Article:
About Us

Our Mission

Our mission is to enrich the lives of people with autism, especially children, through experiences of the countryside and nature.

We are raising awareness about the therapeutic value of nature and the opportunities for learning in the natural environment. We are also planning research and developing practical resources to help children with autism to experience the natural world. Our resources are being designed for children with autism, and those who care for them.


Our Origins

Several years ago, Autism and Nature’s co-founder, David Blakesley, was asked to write about the benefits of woodland for people. Whilst researching this article, he came to realise just how important nature and the countryside can be for people’s health and well-being, and that this might be especially true for children with Special Educational Needs. As part of his research, David accompanied a class of primary school children with autism and Special Educational Needs, on a trip to Hucking Estate in Kent. Woodland Trust Education Officers played games with the children, to teach them how seeds are dispersed. He watched as the children were shown how to plant trees, and given the opportunity to dig holes and plant trees for themselves. David later described this experience as life-changing, after witnessing the excitement and joy on the children’s faces during their short time in the countryside. The idea for an organisation dedicated to enriching the lives of people with autism, through engaging them with nature, was born.

A year or so later, after initially discussing his ideas with colleagues at the Sensory Trust, Eden Project and the National Autistic Society, David set up a small project in Kent, which aimed to help reconnect children on the autistic spectrum, with nature and the countryside. Following discussions with VisitWoods and Natural England, work started on a guide for parents/carers and teachers, which would describe natural places to visit, and include a series of case stories. The guide was published in March 2012, and Autism and Nature was launched as a non-profit organisation.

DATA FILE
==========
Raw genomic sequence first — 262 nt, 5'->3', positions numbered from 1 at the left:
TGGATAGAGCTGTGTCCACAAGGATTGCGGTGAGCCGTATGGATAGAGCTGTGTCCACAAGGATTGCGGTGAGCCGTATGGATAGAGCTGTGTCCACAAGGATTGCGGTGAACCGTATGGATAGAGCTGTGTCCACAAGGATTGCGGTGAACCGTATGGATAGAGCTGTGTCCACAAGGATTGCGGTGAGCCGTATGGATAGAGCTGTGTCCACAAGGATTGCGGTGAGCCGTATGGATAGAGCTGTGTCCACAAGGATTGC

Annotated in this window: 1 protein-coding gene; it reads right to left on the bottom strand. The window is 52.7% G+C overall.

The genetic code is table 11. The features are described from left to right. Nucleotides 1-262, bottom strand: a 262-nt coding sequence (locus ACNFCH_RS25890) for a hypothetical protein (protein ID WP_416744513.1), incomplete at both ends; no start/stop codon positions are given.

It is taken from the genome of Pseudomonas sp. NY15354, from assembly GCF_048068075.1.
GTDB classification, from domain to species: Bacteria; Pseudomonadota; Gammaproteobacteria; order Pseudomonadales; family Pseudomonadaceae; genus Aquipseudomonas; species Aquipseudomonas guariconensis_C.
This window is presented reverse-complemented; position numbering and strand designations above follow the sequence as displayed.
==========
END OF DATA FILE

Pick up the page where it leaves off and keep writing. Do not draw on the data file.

Our team

Autism and Nature Directors

Dr David Blakesley

David is a co-founder and a Director of Autism and Nature. He has been interested in natural history since his childhood. After graduating from university, David worked on many aspects of conservation, before setting up an ecological practice called Wildlife Landscapes. In recent years he has devoted more time to observing wildlife and writing books about improving habitats for wildlife.

Tharada Blakesley

Tharada is a co-founder and a Director of Autism and Nature. After studying for an Arts degree, she pursued a career in Interior Design.  She now specialises in illustration, and her cartoons and wildlife artwork have been published in several books.

Dr Peter Buckley

Peter is a Non-Executive Director of Autism and Nature. After a long career as an academic ecologist, Peter now runs a small ecological consultancy. He has written a number of articles and books on habitat restoration and manages his own small woodland for wildlife conservation.

Jenny Mills

Jenny is a Non-Executive Director of Autism and Nature. After retiring from her job as a secretary and Parish Clerk, Jenny helps her husband to manage their ancient coppice woodland. She is also a keen gardener and plant propagator.

Dr Andrew Powling

Andrew is a Non-Executive Director of Autism and Nature.  He is a retired Senior Lecturer at Portsmouth University, with a special interest in natural history. He is a Trustee of Hampshire & Isle of Wight Wildlife Trust and regularly takes groups of people on countryside walks.


Autism and Nature Advisory Team

Autism and Nature has a small team of Advisors who are able to provide a wide range of valuable expertise, knowledge and skills to support our work.


Dr Kate Hardwick

Kate is the Millennium Seedbank Partnership Ecological Restoration Co-ordinator for the Royal Botanic Gardens, Kew. She is responsible for a wide range of projects concerned with improving the natural environment.

Jane Stoneham

Jane is CEO of the Sensory Trust. She has a deep interest in the connections between people and the environment, and has written a number of books on accessing greenspace. The Sensory Trust provided valuable support for Autism and Nature’s first publication on accessing the countryside in Kent.


Linda Wiggins

Linda runs her own Accountancy Company, and advises Autism and Nature on business and financial matters.

Autism and Nature Volunteers

Paticha Areepipatkul

Paticha is a student living and studying in Thailand, with a special in interest in languages and art. She is writing story books about the natural world for children with autism, and visits schools and hospitals in Thailand to read her stories to the children. Paticha ed